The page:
The script command

While doing a testing session this afternoon, Chris mentioned a little command that I hadn’t used before: script allows you to record everything that happens inside a terminal session and to play it back afterwards.

Turns out, it is shipped by default with macOS and most Linux distributions (e.g. as part of the bsdutils package). If all you want to do, is keep a look of commands and their respective output, just run script OUTPUT_FILE. Now, all the commands you enter before closing the terminal session (end with exit or Ctrl-d) will be recorded:

$ script session.typescript
Script started, output file is session.typescript

$ echo "hello"
hello

$ exit
Script done, output file is session.typescript

If you open session.typescript inside an editor you will see not only the commands and their output but also your applied shell prompt! Basically as much as possible of what was visible in the original terminal session.

Sadly, if you want to go beyond the pure logging of commands then the script command on macOS has a different parameter set compared to the one being available for instance on a Debian installation.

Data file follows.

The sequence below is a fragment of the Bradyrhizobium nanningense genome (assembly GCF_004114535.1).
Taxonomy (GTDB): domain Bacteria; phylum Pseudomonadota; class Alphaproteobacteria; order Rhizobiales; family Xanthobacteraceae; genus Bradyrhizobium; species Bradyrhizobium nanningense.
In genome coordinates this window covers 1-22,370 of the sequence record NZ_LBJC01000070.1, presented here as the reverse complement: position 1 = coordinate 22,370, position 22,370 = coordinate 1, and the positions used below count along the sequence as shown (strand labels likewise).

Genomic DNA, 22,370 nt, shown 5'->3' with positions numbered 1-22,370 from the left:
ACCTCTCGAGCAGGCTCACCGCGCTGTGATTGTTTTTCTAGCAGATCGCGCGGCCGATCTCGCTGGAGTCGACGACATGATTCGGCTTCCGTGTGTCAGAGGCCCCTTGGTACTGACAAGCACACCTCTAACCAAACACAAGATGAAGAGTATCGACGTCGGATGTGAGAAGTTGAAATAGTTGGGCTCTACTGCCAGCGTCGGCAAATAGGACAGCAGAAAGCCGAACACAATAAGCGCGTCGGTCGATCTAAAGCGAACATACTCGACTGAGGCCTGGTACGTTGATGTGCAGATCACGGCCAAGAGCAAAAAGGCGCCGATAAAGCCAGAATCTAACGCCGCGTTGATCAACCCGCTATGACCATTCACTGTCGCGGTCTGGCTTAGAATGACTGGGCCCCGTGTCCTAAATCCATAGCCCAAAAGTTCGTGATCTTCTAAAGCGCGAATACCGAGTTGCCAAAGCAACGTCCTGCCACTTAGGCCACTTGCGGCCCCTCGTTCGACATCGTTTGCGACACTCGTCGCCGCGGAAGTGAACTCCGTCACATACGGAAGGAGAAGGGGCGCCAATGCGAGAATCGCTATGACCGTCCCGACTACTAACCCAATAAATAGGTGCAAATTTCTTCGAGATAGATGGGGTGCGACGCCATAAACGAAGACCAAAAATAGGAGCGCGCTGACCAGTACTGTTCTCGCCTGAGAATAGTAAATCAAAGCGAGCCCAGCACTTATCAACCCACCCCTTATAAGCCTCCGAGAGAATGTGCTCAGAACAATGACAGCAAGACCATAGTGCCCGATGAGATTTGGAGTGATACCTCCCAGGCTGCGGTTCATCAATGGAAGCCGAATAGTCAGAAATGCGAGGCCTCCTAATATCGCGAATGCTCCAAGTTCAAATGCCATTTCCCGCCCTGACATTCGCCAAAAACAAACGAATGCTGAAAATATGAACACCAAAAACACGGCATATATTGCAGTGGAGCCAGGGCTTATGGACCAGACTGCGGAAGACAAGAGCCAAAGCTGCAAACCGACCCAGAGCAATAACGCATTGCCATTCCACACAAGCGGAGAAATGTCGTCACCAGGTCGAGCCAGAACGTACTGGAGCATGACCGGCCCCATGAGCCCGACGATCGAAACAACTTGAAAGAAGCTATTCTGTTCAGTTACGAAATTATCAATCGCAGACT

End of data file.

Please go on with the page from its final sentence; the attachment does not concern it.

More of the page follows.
Recording a session (for replay)

In order to record a session on macOS that should also be replayable, you would use the following command:

$ script -r session.typescript

On Linux you will actually have to instruct script to generate two files: (1) that holds the commands and their respective output and (2) a timing-file that stores when what should be displayed during replay:

$ script --timing=session.timing session.typescript

Playing back a recording

Since the two commands produce different output files, the replay-functionality also expects different inputs.

On macOS you can reuse the script command but with the -p flag:

$ script -p session.typescript

On Linux replaying is handled by a different command that expects both, the timing file and the typescript:

$ scriptreplay --timing session.timing \
    --typescript session.typescript

Platform-independent recording

If you need to share a replay between platforms, it’s probably worth taking a look at asciinema:

# Record
$ asciinema rec session.cast

# Playback
$ asciinema play session.cast

asciinema stores the recording in a simple JSON format. You can find its specification here.

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